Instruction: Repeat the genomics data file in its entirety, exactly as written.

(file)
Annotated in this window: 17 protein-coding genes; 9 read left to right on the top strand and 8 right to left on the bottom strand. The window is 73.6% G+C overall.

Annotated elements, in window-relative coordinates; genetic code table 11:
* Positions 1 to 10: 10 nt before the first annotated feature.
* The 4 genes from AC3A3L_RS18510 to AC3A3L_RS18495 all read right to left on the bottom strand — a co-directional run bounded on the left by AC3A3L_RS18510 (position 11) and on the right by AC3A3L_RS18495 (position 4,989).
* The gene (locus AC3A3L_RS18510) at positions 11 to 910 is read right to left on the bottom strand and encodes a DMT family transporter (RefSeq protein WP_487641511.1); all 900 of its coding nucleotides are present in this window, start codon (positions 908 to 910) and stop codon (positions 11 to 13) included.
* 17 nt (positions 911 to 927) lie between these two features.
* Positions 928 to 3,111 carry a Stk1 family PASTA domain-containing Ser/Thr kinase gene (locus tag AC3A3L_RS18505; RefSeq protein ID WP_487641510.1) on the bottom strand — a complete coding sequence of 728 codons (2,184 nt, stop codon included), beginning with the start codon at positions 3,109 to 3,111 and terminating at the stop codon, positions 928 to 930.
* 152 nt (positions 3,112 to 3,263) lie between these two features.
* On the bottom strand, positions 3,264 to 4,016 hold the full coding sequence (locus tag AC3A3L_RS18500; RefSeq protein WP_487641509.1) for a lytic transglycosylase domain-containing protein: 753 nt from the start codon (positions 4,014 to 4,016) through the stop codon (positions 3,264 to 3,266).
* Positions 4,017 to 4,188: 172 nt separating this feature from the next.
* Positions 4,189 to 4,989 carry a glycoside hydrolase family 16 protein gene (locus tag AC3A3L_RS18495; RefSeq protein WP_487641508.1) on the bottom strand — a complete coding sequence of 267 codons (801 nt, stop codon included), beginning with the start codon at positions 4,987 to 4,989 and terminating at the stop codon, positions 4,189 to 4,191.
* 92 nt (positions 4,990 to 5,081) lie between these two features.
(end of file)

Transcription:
Annotated in this window: 17 protein-coding genes; 9 read left to right on the top strand and 8 right to left on the bottom strand. The window is 73.6% G+C overall.

Annotated elements, in window-relative coordinates; genetic code table 11:
* Positions 1 to 10: 10 nt before the first annotated feature.
* The 4 genes from AC3A3L_RS18510 to AC3A3L_RS18495 all read right to left on the bottom strand — a co-directional run bounded on the left by AC3A3L_RS18510 (position 11) and on the right by AC3A3L_RS18495 (position 4,989).
* The gene (locus AC3A3L_RS18510) at positions 11 to 910 is read right to left on the bottom strand and encodes a DMT family transporter (RefSeq protein WP_487641511.1); all 900 of its coding nucleotides are present in this window, start codon (positions 908 to 910) and stop codon (positions 11 to 13) included.
* 17 nt (positions 911 to 927) lie between these two features.
* Positions 928 to 3,111 carry a Stk1 family PASTA domain-containing Ser/Thr kinase gene (locus tag AC3A3L_RS18505; RefSeq protein ID WP_487641510.1) on the bottom strand — a complete coding sequence of 728 codons (2,184 nt, stop codon included), beginning with the start codon at positions 3,109 to 3,111 and terminating at the stop codon, positions 928 to 930.
* 152 nt (positions 3,112 to 3,263) lie between these two features.
* On the bottom strand, positions 3,264 to 4,016 hold the full coding sequence (locus tag AC3A3L_RS18500; RefSeq protein WP_487641509.1) for a lytic transglycosylase domain-containing protein: 753 nt from the start codon (positions 4,014 to 4,016) through the stop codon (positions 3,264 to 3,266).
* Positions 4,017 to 4,188: 172 nt separating this feature from the next.
* Positions 4,189 to 4,989 carry a glycoside hydrolase family 16 protein gene (locus tag AC3A3L_RS18495; RefSeq protein WP_487641508.1) on the bottom strand — a complete coding sequence of 267 codons (801 nt, stop codon included), beginning with the start codon at positions 4,987 to 4,989 and terminating at the stop codon, positions 4,189 to 4,191.
* 92 nt (positions 4,990 to 5,081) lie between these two features.